Ask anywhere, and you’ll likely get the same response: You can’t raise pigs and chickens together.
You might hear it from the farmer down the street who claims that his pig developed a taste for meat and started attacking his chickens in droves. It could also come from the fresh young homesteader posting in online message boards about the dangers of keeping different types of livestock together.
No matter where you look, there are all kinds of information out there stating that it is a bad idea to raise pigs and chickens together.
However, that is often not the case. In fact, chickens and pigs can and often are raised together – with no ill effects.
There are some things you will want to keep in mind. With a little bit of careful planning and preparation, raising pigs and chickens in the same pen has several distinct benefits.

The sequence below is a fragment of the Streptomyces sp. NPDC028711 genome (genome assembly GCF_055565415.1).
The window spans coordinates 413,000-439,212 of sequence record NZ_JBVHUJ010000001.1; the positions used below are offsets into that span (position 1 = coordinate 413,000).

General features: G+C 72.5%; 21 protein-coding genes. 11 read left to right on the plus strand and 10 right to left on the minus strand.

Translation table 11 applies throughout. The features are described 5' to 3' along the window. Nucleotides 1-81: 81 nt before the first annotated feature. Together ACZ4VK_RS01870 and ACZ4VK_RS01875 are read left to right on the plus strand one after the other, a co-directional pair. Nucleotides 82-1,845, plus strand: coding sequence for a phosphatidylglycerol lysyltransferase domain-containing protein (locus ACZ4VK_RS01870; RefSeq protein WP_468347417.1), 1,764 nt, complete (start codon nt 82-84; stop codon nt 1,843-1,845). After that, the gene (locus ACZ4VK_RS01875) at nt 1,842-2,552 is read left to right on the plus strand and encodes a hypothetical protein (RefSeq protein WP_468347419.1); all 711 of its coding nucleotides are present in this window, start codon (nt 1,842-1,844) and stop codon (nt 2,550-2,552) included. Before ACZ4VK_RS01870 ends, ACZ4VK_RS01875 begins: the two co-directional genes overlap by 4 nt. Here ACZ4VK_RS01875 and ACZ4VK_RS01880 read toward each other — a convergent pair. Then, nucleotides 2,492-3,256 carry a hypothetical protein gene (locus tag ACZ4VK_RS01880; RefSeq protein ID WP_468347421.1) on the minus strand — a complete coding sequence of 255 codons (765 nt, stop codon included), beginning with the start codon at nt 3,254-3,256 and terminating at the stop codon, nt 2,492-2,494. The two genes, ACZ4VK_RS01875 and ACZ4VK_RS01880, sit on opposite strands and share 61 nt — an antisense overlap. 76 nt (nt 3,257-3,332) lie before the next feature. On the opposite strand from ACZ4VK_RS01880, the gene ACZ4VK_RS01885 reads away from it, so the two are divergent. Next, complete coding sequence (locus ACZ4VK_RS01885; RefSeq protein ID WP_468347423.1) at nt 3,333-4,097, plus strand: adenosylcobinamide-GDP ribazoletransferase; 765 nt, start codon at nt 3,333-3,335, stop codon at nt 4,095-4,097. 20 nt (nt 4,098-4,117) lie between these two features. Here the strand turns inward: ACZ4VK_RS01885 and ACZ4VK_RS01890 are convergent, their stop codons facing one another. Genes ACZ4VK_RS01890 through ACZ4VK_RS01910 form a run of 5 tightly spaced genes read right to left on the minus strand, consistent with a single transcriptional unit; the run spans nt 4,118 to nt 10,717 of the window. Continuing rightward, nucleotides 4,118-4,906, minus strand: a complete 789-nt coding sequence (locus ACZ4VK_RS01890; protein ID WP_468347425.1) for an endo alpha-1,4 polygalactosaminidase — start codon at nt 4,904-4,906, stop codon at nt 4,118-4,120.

Why You Should Consider Raising Chickens with Pigs
1. Parasite Control
Pigs and chickens are not prone to the same parasites. They also graze and eat in different manners. Chickens will often be able to find bugs, worms, and other pests that the pigs have left behind. In many cases, you may even find that your chickens eat external parasites like lice off the bodies of your pigs.
Similarly, pigs help root up and turn over the soil, pushing some common parasites down into the soil. Chickens benefit from the pigs’ rooting behavior. They will be able to follow closely behind to dig through manure piles and forage for grubs.